But maybe the most significant story of the year has been the way major publishers have been abruptly giving up on their multi–million dollar investments into e–books. Random House, AOL Time Warner, and Barnes & Noble all closed up highly–touted electronic–publishing endeavors — most of them begun just last year. As Warner Book's head Laurence Kirshbaum said, consumers had steadfastly refused to buy the product. "The real problem is a technology issue," he said. "No reading device comes close to reproducing the experience of reading a book."

That story represents, surprisingly enough, a victory for consumers. To date, publishers have only seen e–books as a way to transfer production costs to someone else, add another very expensive step to the process (the e–book reading device, which typically costs hundreds of dollars), and generally increase their profits. They haven't seemed to give much thought at all to the idea that some texts might be more suitable to the format than others; that people may not have the extra money to spend (especially in that demographic publishers are desperate to attract — young people); and that people simply prefer the superior technology of a book. Now, publishers have to face the facts and deal with reality, although they've thrown away so much money on these enterprises don't be surprised if they raise the cost of books again to cover their ignorance.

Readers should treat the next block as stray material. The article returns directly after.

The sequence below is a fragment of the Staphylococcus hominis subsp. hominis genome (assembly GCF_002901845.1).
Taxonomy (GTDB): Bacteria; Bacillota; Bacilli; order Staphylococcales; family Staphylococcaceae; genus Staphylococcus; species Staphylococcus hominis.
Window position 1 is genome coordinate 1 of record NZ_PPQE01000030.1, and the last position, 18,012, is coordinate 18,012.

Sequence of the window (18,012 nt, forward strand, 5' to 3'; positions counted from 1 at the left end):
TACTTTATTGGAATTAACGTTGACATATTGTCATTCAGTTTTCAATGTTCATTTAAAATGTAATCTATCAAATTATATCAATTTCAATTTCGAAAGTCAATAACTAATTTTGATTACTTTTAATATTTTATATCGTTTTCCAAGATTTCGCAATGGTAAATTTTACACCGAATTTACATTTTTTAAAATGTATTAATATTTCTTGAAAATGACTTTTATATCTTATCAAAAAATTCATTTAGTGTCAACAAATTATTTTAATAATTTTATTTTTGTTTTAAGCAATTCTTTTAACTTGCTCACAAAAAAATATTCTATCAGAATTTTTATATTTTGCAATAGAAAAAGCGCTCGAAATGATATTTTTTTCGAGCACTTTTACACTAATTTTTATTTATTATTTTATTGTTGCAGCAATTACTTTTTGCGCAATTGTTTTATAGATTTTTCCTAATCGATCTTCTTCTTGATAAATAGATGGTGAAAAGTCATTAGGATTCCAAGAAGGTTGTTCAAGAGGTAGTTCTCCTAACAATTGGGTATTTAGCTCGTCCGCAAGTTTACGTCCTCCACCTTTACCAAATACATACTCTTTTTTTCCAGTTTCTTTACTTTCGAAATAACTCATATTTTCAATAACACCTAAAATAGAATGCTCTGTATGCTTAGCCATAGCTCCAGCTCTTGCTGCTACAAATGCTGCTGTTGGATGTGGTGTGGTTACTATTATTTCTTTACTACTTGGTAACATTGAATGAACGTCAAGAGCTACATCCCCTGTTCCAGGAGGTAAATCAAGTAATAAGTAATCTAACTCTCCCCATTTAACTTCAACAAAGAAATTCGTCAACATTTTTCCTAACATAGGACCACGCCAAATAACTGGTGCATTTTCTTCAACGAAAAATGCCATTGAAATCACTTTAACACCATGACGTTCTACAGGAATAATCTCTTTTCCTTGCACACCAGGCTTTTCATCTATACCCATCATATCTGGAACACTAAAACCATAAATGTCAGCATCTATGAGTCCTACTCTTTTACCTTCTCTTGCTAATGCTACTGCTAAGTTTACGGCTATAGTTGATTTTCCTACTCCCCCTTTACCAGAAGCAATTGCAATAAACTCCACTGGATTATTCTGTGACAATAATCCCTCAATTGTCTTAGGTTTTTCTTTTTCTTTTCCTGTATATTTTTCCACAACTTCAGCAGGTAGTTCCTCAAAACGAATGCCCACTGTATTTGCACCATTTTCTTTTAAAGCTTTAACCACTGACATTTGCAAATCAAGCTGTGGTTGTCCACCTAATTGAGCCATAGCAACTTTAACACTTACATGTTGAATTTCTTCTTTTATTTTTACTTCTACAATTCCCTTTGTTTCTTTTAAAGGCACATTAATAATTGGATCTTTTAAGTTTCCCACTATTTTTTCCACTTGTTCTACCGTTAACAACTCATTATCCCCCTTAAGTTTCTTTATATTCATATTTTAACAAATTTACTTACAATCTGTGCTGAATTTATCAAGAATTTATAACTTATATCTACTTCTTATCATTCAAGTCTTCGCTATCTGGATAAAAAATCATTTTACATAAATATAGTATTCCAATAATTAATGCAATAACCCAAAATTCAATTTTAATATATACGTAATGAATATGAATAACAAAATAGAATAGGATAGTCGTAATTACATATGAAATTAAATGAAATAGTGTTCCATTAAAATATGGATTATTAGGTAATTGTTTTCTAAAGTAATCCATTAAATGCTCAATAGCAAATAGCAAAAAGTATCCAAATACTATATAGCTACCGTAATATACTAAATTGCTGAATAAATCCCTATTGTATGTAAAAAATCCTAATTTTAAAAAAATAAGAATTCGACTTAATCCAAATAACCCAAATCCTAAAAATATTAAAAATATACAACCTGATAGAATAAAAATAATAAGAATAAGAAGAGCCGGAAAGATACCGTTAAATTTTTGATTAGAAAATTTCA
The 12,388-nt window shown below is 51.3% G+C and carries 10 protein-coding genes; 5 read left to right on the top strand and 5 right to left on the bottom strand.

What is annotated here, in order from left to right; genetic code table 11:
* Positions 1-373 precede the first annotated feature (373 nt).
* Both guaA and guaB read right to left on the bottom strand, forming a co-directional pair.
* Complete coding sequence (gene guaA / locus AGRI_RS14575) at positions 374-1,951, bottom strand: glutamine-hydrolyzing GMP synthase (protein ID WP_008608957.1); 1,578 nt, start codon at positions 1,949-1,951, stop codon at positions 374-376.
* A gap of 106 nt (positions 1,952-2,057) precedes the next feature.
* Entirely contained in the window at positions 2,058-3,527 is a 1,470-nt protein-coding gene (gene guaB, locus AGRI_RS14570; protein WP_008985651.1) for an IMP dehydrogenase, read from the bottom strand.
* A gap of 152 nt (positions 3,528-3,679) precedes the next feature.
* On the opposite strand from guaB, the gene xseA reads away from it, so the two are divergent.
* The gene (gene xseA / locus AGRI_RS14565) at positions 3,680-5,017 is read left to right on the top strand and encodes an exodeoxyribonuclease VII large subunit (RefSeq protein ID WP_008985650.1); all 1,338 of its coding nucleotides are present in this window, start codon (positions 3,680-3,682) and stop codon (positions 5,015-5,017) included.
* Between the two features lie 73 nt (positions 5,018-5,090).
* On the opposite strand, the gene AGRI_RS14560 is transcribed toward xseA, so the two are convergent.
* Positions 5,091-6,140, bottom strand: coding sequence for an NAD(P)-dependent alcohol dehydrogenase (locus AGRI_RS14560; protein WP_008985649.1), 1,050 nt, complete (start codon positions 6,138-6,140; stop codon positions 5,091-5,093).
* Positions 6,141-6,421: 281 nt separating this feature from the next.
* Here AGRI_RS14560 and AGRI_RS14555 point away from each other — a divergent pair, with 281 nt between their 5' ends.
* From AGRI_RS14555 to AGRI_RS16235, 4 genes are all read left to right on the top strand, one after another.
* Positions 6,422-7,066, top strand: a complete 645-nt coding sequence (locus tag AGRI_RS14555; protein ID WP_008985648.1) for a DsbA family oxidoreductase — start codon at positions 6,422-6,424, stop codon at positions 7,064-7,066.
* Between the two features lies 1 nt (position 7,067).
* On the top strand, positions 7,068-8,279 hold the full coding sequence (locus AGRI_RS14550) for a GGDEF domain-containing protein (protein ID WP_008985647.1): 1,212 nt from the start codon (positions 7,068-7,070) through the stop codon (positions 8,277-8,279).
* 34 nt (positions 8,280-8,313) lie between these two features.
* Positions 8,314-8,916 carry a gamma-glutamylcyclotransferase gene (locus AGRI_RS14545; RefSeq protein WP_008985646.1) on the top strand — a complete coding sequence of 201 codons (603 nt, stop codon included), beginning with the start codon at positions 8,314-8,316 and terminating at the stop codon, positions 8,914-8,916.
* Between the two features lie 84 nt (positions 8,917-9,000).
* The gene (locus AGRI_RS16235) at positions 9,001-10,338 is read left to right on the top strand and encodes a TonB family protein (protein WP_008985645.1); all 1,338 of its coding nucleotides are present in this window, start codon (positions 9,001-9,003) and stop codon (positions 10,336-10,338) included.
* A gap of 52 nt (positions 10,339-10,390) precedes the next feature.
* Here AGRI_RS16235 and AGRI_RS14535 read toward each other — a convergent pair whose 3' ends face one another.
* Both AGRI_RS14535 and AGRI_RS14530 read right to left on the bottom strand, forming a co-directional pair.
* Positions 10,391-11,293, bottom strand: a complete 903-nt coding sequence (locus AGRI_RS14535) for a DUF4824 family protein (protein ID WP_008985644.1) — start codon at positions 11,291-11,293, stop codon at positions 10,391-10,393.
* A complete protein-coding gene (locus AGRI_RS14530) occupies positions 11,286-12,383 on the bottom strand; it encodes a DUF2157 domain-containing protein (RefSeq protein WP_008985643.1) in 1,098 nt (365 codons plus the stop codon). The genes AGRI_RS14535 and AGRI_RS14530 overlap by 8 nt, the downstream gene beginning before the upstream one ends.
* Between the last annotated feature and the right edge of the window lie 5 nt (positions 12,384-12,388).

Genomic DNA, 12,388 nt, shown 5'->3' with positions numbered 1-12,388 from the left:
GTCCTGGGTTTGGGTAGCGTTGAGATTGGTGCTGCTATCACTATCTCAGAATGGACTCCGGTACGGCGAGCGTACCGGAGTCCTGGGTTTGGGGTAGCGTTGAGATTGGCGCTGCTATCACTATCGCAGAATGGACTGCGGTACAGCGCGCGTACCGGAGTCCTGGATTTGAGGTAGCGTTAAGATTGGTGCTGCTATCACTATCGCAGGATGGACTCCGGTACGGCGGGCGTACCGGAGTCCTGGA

And some of the year's other top stories might represent good news for readers, too. For instance, the decision to muzzle Alice Randall was thrown out by a higher court. Parody, it turns out, is legal after all. And Random House lost its case against Vonnegut, Styron, and Rosetta Books, too. Alternative editions — priced differently, accessible differently — will thus be available to readers, and it's always good for readers when publishers have to be fair to writers.

Even the Jaime Clarke story can be seen in an encouraging light — he merely said in public what most writers have been saying privately for years. Book reviews should be signed, especially in publications as powerful as Publishers Weekly. Clarke will no doubt pay for his comments somewhere down the line, but it was the sort of brave act that often inspires others to stand up for justice.